1 Kings 14-16 Psalm 98

And things just fall apart. I mean, this is just a succession of bad.

There is one faithful king here. Just one. And Asa is so faithful he’s willing to remove his own mother, (or perhaps grandmother?) from the royal household. That’s pretty extreme.

Would you be willing to cut your family out of your life because they are hindering your relationship with God? Let’s not even get into the authority she held, or the influence she had over those witnessing her idolatry. Let’s focus on the personal repercussions. I can’t imagine they had a good relationship after he strikes her title as Queen Mother.

Of course, I can’t imagine they had a fantastic relationship before that, either. It’s difficult to share a home with someone who has completely different priorities than you. And I don’t mean disagreements about what to wear to church, what music should be in church, or even which words should be on the sign. I’m not talking about political disagreements, or even theological disagreements. I’m talking about disagreements about WHO GOD IS.

Now, please listen for just a second. I’m not saying that we can’t be really good friends with people who follow other faiths. I think we can be. I think we can find emotional and physical support in these relationships; I think they can be fulfilling, entertaining, comforting. Some of my best friends, honestly, have not been christians.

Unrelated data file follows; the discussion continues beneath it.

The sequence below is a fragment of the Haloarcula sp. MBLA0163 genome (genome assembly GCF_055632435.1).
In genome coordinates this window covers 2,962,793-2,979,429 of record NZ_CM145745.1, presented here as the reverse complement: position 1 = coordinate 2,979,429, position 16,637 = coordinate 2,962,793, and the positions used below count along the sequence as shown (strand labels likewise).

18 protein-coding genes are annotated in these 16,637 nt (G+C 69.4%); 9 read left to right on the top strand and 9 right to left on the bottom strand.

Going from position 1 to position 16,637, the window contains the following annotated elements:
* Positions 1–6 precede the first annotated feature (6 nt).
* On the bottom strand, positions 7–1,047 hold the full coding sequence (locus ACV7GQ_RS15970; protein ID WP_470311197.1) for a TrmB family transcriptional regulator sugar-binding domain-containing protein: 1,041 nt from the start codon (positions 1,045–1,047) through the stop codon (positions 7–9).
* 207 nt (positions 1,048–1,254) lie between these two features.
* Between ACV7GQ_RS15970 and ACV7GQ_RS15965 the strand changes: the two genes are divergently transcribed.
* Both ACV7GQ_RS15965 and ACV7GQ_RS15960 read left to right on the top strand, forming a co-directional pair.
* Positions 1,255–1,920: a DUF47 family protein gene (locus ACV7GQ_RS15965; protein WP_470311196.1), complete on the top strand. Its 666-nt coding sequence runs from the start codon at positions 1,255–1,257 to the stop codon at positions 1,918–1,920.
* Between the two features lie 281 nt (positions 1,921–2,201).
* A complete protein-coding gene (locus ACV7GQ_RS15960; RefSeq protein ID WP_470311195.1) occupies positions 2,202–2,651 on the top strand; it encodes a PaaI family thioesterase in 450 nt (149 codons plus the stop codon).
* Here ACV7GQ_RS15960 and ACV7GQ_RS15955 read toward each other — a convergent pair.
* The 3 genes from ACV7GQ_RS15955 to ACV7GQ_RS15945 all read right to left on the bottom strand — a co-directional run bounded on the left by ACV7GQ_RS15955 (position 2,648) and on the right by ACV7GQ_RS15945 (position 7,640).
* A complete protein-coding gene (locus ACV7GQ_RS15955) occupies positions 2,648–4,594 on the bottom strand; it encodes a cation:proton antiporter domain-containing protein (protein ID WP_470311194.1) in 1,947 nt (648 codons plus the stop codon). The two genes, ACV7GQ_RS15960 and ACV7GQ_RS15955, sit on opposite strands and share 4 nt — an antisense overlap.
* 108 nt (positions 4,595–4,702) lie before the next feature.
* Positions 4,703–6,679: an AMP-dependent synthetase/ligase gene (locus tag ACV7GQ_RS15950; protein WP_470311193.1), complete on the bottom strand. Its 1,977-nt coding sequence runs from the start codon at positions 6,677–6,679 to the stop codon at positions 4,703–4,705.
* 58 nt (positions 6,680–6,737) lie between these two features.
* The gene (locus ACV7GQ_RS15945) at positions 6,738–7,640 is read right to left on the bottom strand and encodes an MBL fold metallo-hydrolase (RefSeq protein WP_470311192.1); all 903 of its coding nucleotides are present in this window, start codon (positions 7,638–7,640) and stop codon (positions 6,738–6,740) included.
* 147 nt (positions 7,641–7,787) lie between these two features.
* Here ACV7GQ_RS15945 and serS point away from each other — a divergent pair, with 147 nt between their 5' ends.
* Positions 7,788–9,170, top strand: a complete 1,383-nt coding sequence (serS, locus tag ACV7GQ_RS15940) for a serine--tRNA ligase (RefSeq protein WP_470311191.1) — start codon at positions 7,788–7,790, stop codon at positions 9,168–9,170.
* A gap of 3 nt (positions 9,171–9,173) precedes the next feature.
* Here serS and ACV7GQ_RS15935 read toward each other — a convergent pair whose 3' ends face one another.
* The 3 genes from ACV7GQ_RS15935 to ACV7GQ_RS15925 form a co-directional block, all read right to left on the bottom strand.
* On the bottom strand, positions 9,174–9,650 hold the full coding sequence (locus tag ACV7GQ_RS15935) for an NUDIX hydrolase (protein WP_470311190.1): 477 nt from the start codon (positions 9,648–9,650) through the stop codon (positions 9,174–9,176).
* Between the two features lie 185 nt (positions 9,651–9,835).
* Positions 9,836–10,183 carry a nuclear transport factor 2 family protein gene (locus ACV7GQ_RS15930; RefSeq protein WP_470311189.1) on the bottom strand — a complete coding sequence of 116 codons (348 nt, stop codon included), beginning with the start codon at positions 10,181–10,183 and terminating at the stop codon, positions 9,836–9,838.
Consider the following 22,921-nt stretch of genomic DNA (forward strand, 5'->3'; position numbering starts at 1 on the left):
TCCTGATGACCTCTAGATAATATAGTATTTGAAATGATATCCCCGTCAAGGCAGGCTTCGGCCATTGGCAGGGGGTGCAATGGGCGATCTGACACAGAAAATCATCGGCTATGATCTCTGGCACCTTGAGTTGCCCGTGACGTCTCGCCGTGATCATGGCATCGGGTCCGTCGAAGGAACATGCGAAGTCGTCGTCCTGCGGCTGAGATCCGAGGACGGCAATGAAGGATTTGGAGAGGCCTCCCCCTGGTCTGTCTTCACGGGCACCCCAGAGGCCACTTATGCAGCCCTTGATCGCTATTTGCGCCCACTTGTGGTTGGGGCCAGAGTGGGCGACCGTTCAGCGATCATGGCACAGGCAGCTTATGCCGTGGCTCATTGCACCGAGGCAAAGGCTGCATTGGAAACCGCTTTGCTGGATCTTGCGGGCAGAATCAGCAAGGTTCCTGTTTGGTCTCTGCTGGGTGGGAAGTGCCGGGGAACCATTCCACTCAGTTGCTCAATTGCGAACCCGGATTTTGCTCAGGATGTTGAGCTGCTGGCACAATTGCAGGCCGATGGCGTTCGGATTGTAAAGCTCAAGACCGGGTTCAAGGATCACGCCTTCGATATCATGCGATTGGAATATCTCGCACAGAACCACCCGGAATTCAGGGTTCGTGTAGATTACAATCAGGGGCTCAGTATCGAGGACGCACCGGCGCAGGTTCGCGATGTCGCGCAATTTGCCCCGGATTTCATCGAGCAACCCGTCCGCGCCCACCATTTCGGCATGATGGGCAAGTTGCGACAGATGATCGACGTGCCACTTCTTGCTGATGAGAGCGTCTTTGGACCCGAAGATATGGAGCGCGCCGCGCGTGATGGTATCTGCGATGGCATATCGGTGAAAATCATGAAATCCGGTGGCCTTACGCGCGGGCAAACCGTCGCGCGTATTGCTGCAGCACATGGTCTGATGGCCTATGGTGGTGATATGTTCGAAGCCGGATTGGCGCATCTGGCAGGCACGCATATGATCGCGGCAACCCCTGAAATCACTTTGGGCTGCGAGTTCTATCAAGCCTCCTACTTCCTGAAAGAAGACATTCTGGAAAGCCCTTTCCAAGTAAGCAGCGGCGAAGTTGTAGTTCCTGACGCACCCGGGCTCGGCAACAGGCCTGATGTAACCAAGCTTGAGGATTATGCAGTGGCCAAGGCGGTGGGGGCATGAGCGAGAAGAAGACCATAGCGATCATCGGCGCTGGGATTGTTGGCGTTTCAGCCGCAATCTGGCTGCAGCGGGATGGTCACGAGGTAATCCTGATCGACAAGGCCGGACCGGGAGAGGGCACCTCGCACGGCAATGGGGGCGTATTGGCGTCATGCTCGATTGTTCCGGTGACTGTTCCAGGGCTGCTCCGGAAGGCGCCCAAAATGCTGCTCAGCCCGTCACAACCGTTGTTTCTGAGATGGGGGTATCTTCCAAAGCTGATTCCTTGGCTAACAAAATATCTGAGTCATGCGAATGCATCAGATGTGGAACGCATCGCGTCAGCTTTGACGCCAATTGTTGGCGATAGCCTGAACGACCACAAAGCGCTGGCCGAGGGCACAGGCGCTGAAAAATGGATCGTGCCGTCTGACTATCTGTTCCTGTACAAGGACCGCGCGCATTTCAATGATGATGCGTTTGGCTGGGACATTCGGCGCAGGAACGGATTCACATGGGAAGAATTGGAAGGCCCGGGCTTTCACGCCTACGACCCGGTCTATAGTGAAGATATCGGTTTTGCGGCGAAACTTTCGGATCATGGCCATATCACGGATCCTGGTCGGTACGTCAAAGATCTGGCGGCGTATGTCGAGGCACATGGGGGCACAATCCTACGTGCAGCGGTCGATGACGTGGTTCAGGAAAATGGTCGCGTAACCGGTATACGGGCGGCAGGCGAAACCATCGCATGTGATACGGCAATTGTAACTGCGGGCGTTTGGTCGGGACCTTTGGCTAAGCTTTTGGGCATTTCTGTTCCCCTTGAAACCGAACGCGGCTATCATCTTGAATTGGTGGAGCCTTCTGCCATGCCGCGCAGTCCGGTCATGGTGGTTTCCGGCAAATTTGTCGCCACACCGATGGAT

However, there is always something missing from these relationships. I can go to them for emotional support. They can help me through the anxiety and stress of daily life. I can ask them for physical help watching my children, getting things done when I’m overwhelmed, even financially. I can benefit from their experience, training, and expertise when I need practical advice or insight. What I cannot do is go to them for spiritual advice or understanding. They may not always understand my life choices when God’s leading runs counter-intuitive to worldly wisdom. Sometimes the less profitable position is the one that keeps us in God’s will. Sometimes the riskier prospect is the one God has ordained for us. I have found that my good friends will support me even when my faith contradicts their logic, but they will not be of any help identifying those moments. They will not pray with me. They will not have words from God for me.

So yes, you can have dear, dear friends that are not faithful christians, but christian friends are irreplaceable, and to have a home divided is precarious.

Please continue to bear with me. I feel like I need to be clear about what I’m not saying because relationships are such a complicated and volatile conversation, perhaps even more so than politics or, heh, religion.

There are times when someone may come to Christ years after marriage, creating a home with conflicting priorities. I’m not insinuating in anyway that this marriage should be abandoned. Neither am I suggesting that anyone who comes to Christ should cut off unbelieving family. That would be, and always must be tragic.

What I am asking is whether or not you would be willing to do so if it became unavoidably clear that their choices were actively endangering your faith? If their behavior, their priorities, rather than simply differing from yours were actually requiring your disobedience in order to maintain the relationship? Would you then be willing to walk away?

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